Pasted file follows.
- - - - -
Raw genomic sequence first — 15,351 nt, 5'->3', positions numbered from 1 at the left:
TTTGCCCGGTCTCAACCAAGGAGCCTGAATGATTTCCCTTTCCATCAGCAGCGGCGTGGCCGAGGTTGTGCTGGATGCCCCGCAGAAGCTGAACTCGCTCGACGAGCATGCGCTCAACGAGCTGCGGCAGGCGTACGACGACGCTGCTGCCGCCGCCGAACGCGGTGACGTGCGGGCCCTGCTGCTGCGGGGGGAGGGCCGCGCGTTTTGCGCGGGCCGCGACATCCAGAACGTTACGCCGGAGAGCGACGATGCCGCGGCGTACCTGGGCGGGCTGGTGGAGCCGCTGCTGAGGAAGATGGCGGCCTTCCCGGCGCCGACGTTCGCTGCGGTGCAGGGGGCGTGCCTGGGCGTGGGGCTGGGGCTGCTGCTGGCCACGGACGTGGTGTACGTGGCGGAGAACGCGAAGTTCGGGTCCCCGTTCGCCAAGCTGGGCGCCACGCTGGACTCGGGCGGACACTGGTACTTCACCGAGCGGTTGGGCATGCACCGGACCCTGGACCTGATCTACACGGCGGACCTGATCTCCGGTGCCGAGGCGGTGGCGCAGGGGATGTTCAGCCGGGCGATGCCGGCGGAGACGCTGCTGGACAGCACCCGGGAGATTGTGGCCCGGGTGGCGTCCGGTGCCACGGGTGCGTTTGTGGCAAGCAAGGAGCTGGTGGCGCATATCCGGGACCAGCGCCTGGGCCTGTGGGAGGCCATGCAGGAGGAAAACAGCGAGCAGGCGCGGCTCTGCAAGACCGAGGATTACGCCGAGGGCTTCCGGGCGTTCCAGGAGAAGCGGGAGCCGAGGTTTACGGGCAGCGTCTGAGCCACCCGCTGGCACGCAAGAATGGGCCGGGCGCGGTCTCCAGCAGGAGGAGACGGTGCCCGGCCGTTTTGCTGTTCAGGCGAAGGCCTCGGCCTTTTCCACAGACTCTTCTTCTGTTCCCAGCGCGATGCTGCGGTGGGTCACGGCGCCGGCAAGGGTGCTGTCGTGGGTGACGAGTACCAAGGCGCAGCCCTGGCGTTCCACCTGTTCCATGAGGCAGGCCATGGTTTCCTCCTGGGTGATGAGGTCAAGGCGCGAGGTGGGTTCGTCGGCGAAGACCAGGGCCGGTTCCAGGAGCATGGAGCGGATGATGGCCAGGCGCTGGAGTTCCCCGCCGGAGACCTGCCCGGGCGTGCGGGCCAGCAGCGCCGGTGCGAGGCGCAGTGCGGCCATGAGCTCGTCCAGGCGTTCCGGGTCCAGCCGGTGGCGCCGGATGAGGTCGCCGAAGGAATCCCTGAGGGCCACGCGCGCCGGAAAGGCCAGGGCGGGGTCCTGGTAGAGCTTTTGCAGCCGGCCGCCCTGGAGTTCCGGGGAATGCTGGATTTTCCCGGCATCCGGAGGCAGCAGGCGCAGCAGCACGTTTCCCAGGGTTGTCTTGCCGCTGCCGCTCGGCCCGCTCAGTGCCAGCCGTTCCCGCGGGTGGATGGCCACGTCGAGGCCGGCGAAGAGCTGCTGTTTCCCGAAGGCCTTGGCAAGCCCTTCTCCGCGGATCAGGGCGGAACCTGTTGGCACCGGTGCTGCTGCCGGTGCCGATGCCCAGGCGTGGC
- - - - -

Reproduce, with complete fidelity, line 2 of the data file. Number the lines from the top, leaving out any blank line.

TTTGCCCGGTCTCAACCAAGGAGCCTGAATGATTTCCCTTTCCATCAGCAGCGGCGTGGCCGAGGTTGTGCTGGATGCCCCGCAGAAGCTGAACTCGCTCGACGAGCATGCGCTCAACGAGCTGCGGCAGGCGTACGACGACGCTGCTGCCGCCGCCGAACGCGGTGACGTGCGGGCCCTGCTGCTGCGGGGGGAGGGCCGCGCGTTTTGCGCGGGCCGCGACATCCAGAACGTTACGCCGGAGAGCGACGATGCCGCGGCGTACCTGGGCGGGCTGGTGGAGCCGCTGCTGAGGAAGATGGCGGCCTTCCCGGCGCCGACGTTCGCTGCGGTGCAGGGGGCGTGCCTGGGCGTGGGGCTGGGGCTGCTGCTGGCCACGGACGTGGTGTACGTGGCGGAGAACGCGAAGTTCGGGTCCCCGTTCGCCAAGCTGGGCGCCACGCTGGACTCGGGCGGACACTGGTACTTCACCGAGCGGTTGGGCATGCACCGGACCCTGGACCTGATCTACACGGCGGACCTGATCTCCGGTGCCGAGGCGGTGGCGCAGGGGATGTTCAGCCGGGCGATGCCGGCGGAGACGCTGCTGGACAGCACCCGGGAGATTGTGGCCCGGGTGGCGTCCGGTGCCACGGGTGCGTTTGTGGCAAGCAAGGAGCTGGTGGCGCATATCCGGGACCAGCGCCTGGGCCTGTGGGAGGCCATGCAGGAGGAAAACAGCGAGCAGGCGCGGCTCTGCAAGACCGAGGATTACGCCGAGGGCTTCCGGGCGTTCCAGGAGAAGCGGGAGCCGAGGTTTACGGGCAGCGTCTGAGCCACCCGCTGGCACGCAAGAATGGGCCGGGCGCGGTCTCCAGCAGGAGGAGACGGTGCCCGGCCGTTTTGCTGTTCAGGCGAAGGCCTCGGCCTTTTCCACAGACTCTTCTTCTGTTCCCAGCGCGATGCTGCGGTGGGTCACGGCGCCGGCAAGGGTGCTGTCGTGGGTGACGAGTACCAAGGCGCAGCCCTGGCGTTCCACCTGTTCCATGAGGCAGGCCATGGTTTCCTCCTGGGTGATGAGGTCAAGGCGCGAGGTGGGTTCGTCGGCGAAGACCAGGGCCGGTTCCAGGAGCATGGAGCGGATGATGGCCAGGCGCTGGAGTTCCCCGCCGGAGACCTGCCCGGGCGTGCGGGCCAGCAGCGCCGGTGCGAGGCGCAGTGCGGCCATGAGCTCGTCCAGGCGTTCCGGGTCCAGCCGGTGGCGCCGGATGAGGTCGCCGAAGGAATCCCTGAGGGCCACGCGCGCCGGAAAGGCCAGGGCGGGGTCCTGGTAGAGCTTTTGCAGCCGGCCGCCCTGGAGTTCCGGGGAATGCTGGATTTTCCCGGCATCCGGAGGCAGCAGGCGCAGCAGCACGTTTCCCAGGGTTGTCTTGCCGCTGCCGCTCGGCCCGCTCAGTGCCAGCCGTTCCCGCGGGTGGATGGCCACGTCGAGGCCGGCGAAGAGCTGCTGTTTCCCGAAGGCCTTGGCAAGCCCTTCTCCGCGGATCAGGGCGGAACCTGTTGGCACCGGTGCTGCTGCCGGTGCCGATGCCCAGGCGTGGC